Sociodemographics Map of NYC
The CUNY Sociodemographics Map of NYC project is a sociodemographic analysis of the communities closest to CUNY’s campuses. The twofold purpose is, first, to see the characteristics of people who are in walkable distance (defined as one mile from campus) and, second, to compare community characteristics with college population characteristics, as based on enrollment data from the CUNY Office for Institutional Research and Assessment.
The Futures Initiative’s Network Analysis
The Futures Initiative develops and hosts an online community on its Commons In A Box website. This digital tool allows students across the CUNY campuses to interact with each other and explore the courses offered through the Futures Initiative. Graduate Fellow Lisa Tagliaferri has led a network analysis research project that maps the pathways of the site’s users and shows how students grow their communities through the online tool. This research also provides feedback for how to best structure the site and facilitate network building through the website. Lisa has presented this research at Digital Humanities 2015, and will present continued findings at the International Conference on Interactive Collaborative Learning 2016. A paper on this project entitled “Open-Access Student-Centered Learning: The open web as a collaborative space for higher education in public” is forthcoming in the Springer series “Advances in Intelligent Systems and Computing,” and interactive visualizations of the network are available on the Futures Initiative website.
Developing the FI Events Mobile App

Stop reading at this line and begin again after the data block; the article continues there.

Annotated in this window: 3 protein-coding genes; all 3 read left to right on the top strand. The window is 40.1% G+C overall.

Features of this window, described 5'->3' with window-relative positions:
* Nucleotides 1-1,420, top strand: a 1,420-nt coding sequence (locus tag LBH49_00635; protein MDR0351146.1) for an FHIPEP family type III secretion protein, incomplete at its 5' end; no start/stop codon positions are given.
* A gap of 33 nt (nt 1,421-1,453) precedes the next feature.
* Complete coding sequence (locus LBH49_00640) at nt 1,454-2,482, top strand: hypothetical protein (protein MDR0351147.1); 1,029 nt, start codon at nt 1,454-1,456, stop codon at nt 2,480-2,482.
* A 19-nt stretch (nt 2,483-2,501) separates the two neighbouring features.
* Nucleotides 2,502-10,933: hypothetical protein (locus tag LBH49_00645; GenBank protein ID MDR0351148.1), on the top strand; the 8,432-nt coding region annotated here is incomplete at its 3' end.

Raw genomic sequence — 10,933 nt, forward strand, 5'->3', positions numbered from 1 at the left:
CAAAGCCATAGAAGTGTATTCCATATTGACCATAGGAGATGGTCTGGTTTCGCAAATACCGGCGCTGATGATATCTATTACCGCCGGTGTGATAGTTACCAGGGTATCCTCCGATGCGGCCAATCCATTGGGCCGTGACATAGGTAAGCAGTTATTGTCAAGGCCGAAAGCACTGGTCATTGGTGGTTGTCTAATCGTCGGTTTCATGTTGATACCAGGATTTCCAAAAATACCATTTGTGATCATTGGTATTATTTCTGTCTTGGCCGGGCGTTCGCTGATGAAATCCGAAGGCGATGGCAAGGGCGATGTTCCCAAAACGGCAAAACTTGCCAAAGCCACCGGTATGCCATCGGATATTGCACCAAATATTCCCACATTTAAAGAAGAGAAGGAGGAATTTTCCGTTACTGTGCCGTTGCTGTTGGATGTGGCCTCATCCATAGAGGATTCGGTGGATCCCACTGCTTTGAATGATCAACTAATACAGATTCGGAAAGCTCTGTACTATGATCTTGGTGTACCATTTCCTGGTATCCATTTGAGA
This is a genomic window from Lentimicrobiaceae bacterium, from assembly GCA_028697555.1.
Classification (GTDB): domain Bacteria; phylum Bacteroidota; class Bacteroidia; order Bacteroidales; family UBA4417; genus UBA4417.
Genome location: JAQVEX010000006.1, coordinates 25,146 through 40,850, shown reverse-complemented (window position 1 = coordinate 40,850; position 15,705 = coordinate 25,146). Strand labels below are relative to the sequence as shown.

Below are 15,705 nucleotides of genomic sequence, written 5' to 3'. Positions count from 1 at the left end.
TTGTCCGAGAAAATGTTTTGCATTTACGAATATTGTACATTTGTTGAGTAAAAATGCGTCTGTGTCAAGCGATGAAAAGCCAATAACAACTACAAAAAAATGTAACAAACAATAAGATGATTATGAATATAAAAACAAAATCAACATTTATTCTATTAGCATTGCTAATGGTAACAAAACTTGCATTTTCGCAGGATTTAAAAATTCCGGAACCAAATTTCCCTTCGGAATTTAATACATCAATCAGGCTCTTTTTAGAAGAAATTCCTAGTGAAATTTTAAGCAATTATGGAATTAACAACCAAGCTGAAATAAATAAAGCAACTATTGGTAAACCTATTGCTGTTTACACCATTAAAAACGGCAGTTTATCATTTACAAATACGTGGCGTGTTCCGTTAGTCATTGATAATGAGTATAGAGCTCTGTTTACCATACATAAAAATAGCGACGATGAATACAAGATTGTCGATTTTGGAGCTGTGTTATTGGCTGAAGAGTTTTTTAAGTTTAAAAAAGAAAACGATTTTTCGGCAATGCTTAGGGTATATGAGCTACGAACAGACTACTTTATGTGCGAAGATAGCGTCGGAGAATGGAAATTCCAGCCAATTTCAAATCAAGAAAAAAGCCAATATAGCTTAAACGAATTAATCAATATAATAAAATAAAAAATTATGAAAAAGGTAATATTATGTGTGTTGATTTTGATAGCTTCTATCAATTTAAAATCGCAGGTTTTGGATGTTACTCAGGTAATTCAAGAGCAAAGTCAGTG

Technology is an integral of the FI mission. We believe tools have the potential to build community and foster greater access and we hope our FI Events Mobile App will make progress on both of these fronts for both the FI and broader CUNY community. Events are a key component of the intellectual and cultural offerings that make CUNY valuable not only to students but to their surrounding communities as well. Making events easier to find raises the profile of the intellectual life of each college, while also making it easier for members of the public to find and attend events on topics that matter to them. Currently, FI events are announced and displayed on our website and shared via social media and email. However, each of these outlets of information faces one major issue: the need for cellular data or wifi to access. CUNY students spend much of their time commuting and given the nature of NYC travel are often in locations where signals are unavailable. Therefore, a mobile app that could provide offline access to events has the potential to improve accessibility. This research project has 3 major components: (1) developing an Android mobile application led by FI fellow Michelle Morales, (2) publicly releasing and sharing all code involved in the project, and (3) reflecting on the development process via blog post reflections and tutorials. Follow the project’s development here.